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How To Set A Financial Goal to Reduce Personal Debt

Firstly, what do I mean by a financial goal? For most of us, that would generally be a goal to either increase income or reduce consumer debt. Of course there may be times in our lives where we want to increase consumer debt to acquire goods and services sooner or to reduce our income as a trade off to have more time but in this article, let’s set those situations aside. In particular, let’s look at the scenario of reducing consumer debt by 50% in six months.

My standard formula for goal setting is to select a coach, have the required resources in place and to have a plan-A and a plan-B in place so let’s see how a financial goal fits in with this.

Selecting a financial coach these days is difficult indeed. Most financial advisors will only try to sell you products, thereby limiting their own risk in a highly litigious environment. If your goal is to reduce your personal debt by 50% in 6 months the financial advisor might be dismissive if there is no chance of selling a product into your situation.

Similarly, a debt financer will try and sell you a product that appears to reduce your debt but in fact does very little. Finally there are educators, who provide information but are prohibited by law to give financial advice. While they can give illustrations or tell you what they did, they cannot specifically advise you what to do and therefore cannot really be your coach.

I am aware, however, of some wealth creation companies that provide ‘integrated’ solutions providing all of the required professionals in a single meeting. By nature, however, the cost of this service is out of reach of many. One solution might be to use self-help websites and software to help resolve this situation, in conjunction with education and perhaps a visit to a financial advisor if necessary.

What resources do you need to reduce personal debt? Well first of all, you must be able to measure and control what you are spending. Yes, I am talking about the dreaded budget. With internet banking and plastic cards, it is relatively easy to download transactions from all of your banks and put them into a spreadsheet. I believe that the most important tool, however, is the banking system itself. With high interest-earning no-fee accounts available it is possible to use the banking system and the utilities to do a lot of the budget accounting for you.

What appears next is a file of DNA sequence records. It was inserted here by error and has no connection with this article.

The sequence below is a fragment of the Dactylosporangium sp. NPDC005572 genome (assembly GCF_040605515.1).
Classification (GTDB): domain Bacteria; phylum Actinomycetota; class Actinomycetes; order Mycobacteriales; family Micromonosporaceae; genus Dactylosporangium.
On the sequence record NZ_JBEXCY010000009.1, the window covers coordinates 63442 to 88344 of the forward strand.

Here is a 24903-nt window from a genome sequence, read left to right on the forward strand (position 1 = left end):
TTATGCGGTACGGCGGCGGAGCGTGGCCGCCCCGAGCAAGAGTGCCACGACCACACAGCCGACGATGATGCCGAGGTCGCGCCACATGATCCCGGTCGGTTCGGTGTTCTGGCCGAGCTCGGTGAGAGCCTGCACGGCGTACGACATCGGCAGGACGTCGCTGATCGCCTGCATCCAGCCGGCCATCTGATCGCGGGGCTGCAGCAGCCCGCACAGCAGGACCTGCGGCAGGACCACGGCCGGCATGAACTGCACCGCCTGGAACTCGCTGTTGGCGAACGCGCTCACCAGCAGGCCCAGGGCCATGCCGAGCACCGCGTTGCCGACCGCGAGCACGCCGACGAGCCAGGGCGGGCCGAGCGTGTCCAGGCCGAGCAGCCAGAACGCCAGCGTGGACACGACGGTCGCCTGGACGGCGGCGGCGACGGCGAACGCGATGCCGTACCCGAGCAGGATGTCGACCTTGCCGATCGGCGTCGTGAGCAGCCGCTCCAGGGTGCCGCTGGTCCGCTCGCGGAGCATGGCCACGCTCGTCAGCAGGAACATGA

The Plan-A is what you will do if you are on track to achieve your goal. Is there some kind of reward for achieving your goal? Clearly to reduce personal debt, you must have a system to control what you spend, so at a minimum a separate card account and bills account but more likely around 9 high interest no fee accounts and one card account per partner, preferably a debit card (or secured credit card).

The Plan-B is to identify the biggest risk and what to do if it happens. If, for example, you think that your car might need $1,000 of repairs but you can’t set aside that much money over the next 6 months, what will you do? Will you change the deadline, or cut costs in other areas? Can you do without a car?

Finally, tracking a financial goal and measuring the level of success is straight-forward when you have the right tools in place, such as internet banking.

Glen Smith aka Glen The Goals Guy has been running both goal-setting and budgeting workshops.
Visit http://QuickStartGoals.com or http://BillBanisher.com

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